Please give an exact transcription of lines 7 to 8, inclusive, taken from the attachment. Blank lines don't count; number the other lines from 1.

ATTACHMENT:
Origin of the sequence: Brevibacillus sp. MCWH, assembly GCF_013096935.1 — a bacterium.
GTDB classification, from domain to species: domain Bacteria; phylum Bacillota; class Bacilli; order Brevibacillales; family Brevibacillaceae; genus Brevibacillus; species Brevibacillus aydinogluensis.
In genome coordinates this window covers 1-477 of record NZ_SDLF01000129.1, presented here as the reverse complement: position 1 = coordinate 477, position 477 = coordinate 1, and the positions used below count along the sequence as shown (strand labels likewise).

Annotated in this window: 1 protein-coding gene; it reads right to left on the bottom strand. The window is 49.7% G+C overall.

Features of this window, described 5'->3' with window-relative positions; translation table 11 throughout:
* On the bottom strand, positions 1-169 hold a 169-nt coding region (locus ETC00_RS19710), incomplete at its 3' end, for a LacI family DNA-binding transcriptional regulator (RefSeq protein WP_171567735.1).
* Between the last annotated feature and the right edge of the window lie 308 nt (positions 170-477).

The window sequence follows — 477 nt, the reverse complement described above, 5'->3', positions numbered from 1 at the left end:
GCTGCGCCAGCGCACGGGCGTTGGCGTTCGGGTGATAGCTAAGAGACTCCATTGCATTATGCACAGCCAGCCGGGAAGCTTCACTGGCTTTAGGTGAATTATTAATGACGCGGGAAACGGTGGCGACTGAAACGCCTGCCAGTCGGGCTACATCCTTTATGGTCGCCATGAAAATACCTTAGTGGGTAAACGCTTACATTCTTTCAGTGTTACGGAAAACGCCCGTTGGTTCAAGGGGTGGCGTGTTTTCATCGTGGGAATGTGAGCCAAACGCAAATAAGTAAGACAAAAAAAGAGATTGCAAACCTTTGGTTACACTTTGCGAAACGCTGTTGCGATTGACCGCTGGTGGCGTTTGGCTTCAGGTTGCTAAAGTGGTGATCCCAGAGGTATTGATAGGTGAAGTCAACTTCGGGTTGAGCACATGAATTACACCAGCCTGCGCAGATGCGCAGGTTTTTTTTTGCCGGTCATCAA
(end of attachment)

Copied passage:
* Between the last annotated feature and the right edge of the window lie 308 nt (positions 170-477).

The window sequence follows — 477 nt, the reverse complement described above, 5'->3', positions numbered from 1 at the left end: